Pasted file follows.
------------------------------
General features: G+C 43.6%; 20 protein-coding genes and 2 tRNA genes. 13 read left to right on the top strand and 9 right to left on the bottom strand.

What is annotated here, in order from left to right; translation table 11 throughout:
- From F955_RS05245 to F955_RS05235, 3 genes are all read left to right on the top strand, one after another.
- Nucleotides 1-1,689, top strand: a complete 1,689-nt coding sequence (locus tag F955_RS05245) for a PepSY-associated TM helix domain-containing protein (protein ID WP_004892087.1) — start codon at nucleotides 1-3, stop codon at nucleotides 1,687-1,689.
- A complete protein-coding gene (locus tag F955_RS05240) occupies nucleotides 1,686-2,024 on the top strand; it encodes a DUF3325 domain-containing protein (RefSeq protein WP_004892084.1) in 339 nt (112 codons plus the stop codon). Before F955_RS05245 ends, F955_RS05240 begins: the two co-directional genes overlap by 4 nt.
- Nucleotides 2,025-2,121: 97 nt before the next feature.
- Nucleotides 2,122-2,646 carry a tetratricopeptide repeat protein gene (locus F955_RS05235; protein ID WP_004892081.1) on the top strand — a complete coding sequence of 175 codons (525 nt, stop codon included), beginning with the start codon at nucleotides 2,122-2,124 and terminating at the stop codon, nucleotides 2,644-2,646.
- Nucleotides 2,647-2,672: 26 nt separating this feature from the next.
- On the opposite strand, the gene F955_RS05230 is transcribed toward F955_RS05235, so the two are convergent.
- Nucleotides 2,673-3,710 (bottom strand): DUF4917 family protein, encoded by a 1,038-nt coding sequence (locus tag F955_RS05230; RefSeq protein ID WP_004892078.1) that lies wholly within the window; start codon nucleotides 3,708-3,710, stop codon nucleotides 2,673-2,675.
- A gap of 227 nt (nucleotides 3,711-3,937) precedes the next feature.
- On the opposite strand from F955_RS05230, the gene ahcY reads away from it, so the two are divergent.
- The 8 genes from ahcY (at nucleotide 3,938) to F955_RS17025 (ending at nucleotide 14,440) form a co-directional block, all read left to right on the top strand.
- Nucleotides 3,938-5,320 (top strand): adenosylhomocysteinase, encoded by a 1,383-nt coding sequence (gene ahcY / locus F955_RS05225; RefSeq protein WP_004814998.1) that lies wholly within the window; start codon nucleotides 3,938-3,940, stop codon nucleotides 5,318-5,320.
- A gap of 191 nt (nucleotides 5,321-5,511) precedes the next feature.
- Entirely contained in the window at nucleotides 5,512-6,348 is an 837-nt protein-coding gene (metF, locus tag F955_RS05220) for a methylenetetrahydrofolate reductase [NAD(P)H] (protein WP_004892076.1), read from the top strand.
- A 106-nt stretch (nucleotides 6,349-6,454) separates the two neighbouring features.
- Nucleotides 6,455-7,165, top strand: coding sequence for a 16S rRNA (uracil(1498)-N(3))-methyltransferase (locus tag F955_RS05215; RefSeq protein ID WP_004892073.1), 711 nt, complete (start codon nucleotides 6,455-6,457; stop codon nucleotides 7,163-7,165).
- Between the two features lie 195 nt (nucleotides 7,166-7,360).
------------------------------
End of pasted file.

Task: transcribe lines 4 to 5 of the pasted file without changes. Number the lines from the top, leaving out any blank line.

- Nucleotides 1-1,689, top strand: a complete 1,689-nt coding sequence (locus tag F955_RS05245) for a PepSY-associated TM helix domain-containing protein (protein ID WP_004892087.1) — start codon at nucleotides 1-3, stop codon at nucleotides 1,687-1,689.
- A complete protein-coding gene (locus tag F955_RS05240) occupies nucleotides 1,686-2,024 on the top strand; it encodes a DUF3325 domain-containing protein (RefSeq protein WP_004892084.1) in 339 nt (112 codons plus the stop codon). Before F955_RS05245 ends, F955_RS05240 begins: the two co-directional genes overlap by 4 nt.